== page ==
Introduction: Suicide Squad was one of the most anticipated and promoted summer movies of 2016. After seeing its trailers, it looked kooky enough for me to give it a try. Even after the avalanche of bad press upon the film’s release, I was still intrigued to check it out to settle my own curiosity. So is this a blockbuster gone bust or is it just as misunderstood as its titular band of antiheroic misfits? Be aware – some spoilers may be present throughout.
The Story: [from Rotten Tomatoes]: It feels good to be bad… Assemble a team of the world’s most dangerous, incarcerated Super Villains, provide them with the most powerful arsenal at the government’s disposal, and send them off on a mission to defeat an enigmatic, insuperable entity. U.S. intelligence officer Amanda Waller has determined only a secretly convened group of disparate, despicable individuals with next to nothing to lose will do. However, once they realize they weren’t picked to succeed but chosen for their patent culpability when they inevitably fail, will the Suicide Squad resolve to die trying, or decide it’s every man for himself?
My Take: I give every movie I watch the benefit of the doubt. Regardless what audiences or critics say, I sit those opinions aside and view a film with fresh eyes and draw my own conclusions. Sometimes a film that gets panned by critics gets praise from me, and other times a film that earns glowing reviews sometimes fails to ignite a spark in me.
So how did Suicide Squad hold up?
I just have to come right out and say it…
Suicide Squad is a terrible movie.
But it’s a special kind of terrible in that it’s not immediately apparent that it’s bad, at least not at first glance. Instead, it actually needs to be seen as its principle flaws exist at the structural level, its story’s skeleton as it were. It has broken bones and missing pieces that go unnoticed unless seen up-close. That struck me as such a shame seeing as this film obviously took millions to make, threw tons of money into its marketing, yet turned up drastically short on what – at least in theory – it had the potential to be.
As stated, the biggest flaw Suicide Squad possesses is in its very structure, which affects all of the components reliant upon it, from tone to characters’ story arcs. Each of the three acts are decidedly different in delivery, tone, and pacing. The first act, which introduces the members of the Suicide Squad, passed by at an erratic pace and felt like a sequence of infodumps. Rather than spend time organically incorporating characters’ backstories, the film takes the easy way out and splashes pertinent information about each character on the screen (a la trading card stats), giving the audience mere seconds to take it in. This is outright lazy, if you ask me. Instead of presenting the Squad’s members as unique individuals, the reasons as to what makes them each tick are simply glossed over. The only exception is Deadshot, who receives the most polished and coherent backstory in comparison (though even this is somewhat lacking), and he becomes one of the most well-rounded characters because of this.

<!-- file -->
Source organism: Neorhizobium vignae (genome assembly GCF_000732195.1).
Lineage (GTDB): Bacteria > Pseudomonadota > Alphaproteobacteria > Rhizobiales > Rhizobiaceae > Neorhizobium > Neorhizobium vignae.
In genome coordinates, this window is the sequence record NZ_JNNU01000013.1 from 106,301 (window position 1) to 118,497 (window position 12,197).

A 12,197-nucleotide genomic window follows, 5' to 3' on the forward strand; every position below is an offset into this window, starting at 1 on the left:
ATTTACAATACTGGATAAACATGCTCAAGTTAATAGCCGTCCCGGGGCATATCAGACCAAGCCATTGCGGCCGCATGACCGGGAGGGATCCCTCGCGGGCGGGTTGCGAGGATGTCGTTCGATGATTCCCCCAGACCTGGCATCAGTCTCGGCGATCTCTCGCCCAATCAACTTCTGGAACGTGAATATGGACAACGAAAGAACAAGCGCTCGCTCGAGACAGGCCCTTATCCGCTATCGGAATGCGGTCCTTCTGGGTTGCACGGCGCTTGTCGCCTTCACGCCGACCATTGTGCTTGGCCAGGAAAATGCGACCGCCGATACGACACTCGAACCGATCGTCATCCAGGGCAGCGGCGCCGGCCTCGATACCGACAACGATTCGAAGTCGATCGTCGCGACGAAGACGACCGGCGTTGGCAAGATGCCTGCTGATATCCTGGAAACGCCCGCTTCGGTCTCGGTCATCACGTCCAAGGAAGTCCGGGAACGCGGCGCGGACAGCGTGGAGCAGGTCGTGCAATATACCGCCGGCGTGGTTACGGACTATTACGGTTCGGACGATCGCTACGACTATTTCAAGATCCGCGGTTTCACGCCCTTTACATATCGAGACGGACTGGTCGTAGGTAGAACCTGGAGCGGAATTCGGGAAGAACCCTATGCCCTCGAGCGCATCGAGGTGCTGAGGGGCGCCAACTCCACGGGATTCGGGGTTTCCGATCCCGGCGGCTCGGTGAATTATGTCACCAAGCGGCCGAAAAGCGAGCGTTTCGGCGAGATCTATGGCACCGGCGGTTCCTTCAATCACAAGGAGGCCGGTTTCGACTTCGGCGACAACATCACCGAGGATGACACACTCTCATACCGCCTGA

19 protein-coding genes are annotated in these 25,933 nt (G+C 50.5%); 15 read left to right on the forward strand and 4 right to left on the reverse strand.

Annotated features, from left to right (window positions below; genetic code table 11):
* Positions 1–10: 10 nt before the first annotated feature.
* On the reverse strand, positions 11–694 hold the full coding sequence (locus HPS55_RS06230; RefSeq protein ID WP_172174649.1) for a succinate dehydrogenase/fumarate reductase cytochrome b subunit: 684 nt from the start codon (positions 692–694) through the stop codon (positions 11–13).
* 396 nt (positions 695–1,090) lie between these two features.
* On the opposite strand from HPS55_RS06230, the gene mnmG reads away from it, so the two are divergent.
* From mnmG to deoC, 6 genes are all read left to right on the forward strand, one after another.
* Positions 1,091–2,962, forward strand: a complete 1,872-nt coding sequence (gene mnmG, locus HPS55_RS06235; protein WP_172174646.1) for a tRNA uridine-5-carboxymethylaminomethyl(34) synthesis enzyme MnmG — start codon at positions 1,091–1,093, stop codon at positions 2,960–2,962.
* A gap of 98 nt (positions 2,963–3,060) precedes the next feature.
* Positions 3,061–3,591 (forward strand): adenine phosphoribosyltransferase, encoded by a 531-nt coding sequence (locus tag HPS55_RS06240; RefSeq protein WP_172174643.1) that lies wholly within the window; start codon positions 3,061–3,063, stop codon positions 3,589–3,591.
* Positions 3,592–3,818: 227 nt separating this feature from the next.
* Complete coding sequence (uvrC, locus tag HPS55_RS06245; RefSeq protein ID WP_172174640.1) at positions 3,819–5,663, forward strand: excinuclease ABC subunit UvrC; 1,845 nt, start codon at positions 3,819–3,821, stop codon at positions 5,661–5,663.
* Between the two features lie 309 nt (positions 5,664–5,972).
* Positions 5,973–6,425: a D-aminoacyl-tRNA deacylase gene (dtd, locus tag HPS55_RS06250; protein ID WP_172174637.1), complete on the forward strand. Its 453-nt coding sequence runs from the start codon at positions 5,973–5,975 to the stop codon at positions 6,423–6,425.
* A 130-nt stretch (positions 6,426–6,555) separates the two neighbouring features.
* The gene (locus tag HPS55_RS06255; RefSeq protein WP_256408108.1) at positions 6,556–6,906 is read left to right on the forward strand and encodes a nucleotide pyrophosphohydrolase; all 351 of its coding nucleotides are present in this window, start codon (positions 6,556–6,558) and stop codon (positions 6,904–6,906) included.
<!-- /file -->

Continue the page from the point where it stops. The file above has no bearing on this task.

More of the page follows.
Otherwise, act one is a floundering mess. It’s weighted down with pop music samples that barely play through one verse, it takes too long to set up the plot yet speeds through character introductions, and it drags its feet just getting to the initial conflict. It isn’t until forty-plus minutes in for it to finally come to terms with what the general plot is going to be, which opens the door to act two.
But the second act is even shakier than the first as all it consists of is characters playing Rambo while dodging and shooting at bubble rock-headed humanoid creatures. It reminded me a video game and, in terms of character development, there leaves a lot to be desired. Scenes chiefly alternate between the Squad’s overseer (read: babysitter) Rick Flag growling orders and the Suicide Squad either (a). serving as backup or (b). just walking around. Seeing as a second act is supposed to be moving towards the story’s highest dramatic point, Suicide Squad misses the mark and echoes the narrative depth of a first-person shooter game. Despite all of the action, there is nothing of substance that occurs at such a critical time in the film.
Thankfully, the movie seems to find its footing in the third act, which contains more character-focused moments albeit they’re brief at best. Honestly, the all-around best scene is the bar scene, which opens act three. This is where, for me, the movie really begins and it’s a shame it didn’t open with this sort of pacing and tone. There is no bombastic action, no frantic fights, and no flying bullets. It’s just the members of the Suicide Squad sitting around and talking. It’s a subdued but very effective scene as it dives into some introspective and even philosophical moments. Here, some of the characters discuss what drives them, for better or worse. When one character laments about a terrible tragedy he directly caused, Harley Quinn urges him to “own that” and concurs with another character that, on the inside, each one of them is “ugly.”